What is the situational irony and dramatic irony in "The Necklace"?


The Necklace

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scarletpimpernel's profile pic

Posted on (Answer #1)

Situational irony is, simply put, when the opposite of what one expects to happen occurs.  In "The Necklace," Guy de Maupassant relies once again on his dark situational irony to end the story and advance his theme.  At the end of the story, Mathilde who despises hard labor and anything unglamorous discovers that she has sacrificed the best years of her life to replace a necklace that she discovers is a fake.  Someone who prided herself in such taste and appearance could not even tell the difference between the artificial and valuable.

While this story does not have much dramatic irony, de Maupassant does include some in that Madame Forestier knows all along that the necklace is not real and chooses not to tell Mathilde earlier.  Thus, a character in the story is privy to information that another character does not know.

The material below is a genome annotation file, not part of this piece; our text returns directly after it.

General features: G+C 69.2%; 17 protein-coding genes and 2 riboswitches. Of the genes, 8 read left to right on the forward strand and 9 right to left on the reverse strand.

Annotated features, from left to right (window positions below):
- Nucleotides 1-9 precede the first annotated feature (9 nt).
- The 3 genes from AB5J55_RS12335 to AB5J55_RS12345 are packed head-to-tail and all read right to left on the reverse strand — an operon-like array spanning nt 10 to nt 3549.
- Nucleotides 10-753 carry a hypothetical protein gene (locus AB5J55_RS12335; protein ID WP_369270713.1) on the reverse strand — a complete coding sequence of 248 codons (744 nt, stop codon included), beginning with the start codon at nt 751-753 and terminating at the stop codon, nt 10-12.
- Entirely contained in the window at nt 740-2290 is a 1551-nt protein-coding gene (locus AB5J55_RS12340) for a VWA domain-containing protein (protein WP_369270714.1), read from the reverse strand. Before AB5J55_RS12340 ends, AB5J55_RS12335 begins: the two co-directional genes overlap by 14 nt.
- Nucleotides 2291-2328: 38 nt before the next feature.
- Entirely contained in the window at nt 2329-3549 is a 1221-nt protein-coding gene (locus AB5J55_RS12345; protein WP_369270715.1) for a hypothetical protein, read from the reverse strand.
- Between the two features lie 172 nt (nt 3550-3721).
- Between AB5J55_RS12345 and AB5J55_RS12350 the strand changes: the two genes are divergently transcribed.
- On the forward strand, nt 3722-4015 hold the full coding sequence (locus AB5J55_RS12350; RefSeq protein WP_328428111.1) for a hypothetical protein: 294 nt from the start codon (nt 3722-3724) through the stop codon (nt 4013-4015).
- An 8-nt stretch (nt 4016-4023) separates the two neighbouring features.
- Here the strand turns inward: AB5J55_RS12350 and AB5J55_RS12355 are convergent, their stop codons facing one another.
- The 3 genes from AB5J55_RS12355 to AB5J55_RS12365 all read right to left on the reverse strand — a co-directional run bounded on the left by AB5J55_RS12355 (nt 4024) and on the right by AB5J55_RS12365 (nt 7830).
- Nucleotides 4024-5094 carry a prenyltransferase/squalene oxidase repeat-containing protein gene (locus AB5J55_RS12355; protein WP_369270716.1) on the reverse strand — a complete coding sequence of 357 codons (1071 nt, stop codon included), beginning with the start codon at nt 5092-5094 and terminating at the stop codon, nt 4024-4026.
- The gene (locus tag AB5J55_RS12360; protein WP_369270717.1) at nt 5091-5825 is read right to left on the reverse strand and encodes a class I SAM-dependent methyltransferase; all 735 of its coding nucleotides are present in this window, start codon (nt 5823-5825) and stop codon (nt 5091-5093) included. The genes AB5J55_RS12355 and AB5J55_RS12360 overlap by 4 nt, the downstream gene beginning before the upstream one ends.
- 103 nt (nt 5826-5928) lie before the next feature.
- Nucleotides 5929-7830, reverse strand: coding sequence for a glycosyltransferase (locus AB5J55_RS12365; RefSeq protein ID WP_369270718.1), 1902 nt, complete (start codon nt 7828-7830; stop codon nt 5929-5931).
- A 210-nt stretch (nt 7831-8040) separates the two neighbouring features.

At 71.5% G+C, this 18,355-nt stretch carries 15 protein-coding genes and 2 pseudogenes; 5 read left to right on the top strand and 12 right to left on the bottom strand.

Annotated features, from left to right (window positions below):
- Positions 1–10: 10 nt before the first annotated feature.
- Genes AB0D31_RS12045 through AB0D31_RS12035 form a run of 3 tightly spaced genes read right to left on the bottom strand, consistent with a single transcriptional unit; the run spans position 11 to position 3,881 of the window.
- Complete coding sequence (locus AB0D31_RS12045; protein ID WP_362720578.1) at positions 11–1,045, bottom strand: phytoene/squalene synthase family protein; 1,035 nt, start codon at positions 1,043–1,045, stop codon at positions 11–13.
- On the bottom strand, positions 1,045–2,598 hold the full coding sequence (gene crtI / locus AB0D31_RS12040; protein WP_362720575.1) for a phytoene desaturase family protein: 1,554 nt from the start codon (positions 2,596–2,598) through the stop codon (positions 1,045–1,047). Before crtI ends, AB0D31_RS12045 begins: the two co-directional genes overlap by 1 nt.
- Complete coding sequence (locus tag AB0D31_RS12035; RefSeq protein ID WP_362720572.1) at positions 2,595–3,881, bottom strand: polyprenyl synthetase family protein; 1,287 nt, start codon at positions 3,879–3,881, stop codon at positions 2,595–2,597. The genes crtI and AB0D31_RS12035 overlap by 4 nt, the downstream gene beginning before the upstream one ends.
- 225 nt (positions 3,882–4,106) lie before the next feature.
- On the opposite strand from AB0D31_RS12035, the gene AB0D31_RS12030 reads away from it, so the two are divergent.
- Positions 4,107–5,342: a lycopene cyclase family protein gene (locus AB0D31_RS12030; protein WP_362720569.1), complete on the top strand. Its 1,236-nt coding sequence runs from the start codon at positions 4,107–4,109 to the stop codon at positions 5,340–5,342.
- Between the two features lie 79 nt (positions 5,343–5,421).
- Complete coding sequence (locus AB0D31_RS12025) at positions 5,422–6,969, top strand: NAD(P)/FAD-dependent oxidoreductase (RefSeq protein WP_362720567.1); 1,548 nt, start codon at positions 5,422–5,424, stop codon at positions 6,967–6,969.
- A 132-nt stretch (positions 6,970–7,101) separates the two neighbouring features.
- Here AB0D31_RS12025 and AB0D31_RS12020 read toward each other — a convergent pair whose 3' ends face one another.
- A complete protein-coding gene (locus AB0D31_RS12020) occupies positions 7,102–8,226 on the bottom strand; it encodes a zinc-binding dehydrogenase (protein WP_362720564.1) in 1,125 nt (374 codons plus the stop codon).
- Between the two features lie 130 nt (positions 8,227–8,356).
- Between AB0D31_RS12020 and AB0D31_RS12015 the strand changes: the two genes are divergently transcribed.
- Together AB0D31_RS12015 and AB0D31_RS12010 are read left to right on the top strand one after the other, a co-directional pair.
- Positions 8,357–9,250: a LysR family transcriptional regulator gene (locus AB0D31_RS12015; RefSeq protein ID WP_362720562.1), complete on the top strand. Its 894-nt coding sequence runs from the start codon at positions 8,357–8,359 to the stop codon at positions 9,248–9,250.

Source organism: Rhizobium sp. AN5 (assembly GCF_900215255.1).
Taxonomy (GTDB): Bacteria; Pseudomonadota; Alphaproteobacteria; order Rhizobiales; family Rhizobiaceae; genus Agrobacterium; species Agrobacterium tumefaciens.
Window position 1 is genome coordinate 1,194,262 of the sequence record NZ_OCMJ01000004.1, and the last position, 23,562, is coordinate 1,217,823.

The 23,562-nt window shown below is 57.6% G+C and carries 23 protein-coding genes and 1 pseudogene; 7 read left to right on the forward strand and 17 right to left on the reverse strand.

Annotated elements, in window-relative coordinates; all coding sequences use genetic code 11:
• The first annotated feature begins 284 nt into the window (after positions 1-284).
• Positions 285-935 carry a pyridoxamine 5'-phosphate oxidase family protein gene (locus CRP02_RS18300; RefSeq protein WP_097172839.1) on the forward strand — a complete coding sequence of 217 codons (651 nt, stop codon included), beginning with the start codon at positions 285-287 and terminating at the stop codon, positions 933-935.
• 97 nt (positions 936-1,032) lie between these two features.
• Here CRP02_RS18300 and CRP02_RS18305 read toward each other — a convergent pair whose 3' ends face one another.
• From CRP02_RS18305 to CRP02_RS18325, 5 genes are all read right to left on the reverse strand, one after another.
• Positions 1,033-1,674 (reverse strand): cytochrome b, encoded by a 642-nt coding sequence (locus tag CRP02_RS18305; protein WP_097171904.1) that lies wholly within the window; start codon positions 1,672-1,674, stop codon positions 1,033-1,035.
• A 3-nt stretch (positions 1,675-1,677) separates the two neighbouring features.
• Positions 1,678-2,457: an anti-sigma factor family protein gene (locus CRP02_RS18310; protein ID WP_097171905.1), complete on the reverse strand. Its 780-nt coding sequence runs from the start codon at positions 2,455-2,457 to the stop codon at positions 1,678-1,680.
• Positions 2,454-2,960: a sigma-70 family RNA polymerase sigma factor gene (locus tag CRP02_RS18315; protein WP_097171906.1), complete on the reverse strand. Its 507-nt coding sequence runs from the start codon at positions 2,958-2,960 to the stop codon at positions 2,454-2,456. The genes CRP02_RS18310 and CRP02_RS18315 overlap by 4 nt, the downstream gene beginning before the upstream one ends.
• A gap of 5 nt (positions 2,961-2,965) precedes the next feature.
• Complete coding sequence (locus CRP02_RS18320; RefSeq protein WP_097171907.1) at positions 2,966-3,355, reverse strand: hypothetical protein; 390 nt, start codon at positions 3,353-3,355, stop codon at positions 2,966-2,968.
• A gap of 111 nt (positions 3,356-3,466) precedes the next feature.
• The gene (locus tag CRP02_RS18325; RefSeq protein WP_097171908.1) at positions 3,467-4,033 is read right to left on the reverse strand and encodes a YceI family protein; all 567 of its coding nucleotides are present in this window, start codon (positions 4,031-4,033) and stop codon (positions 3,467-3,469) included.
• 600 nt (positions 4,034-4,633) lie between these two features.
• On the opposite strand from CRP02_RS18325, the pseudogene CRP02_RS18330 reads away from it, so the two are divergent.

alpha-03's profile pic

Posted on (Answer #2)

in the story of "THE NECKLACE " their arer many irony's

  • when his husband brings the invitiation card for the ball of his minister. She through the card and tell what she can do with this card(she wants all good to happen in her life.).
  • she likes her friend forester so much ,but when she went to her friends house from then she was jealous,shy and feels poor. 


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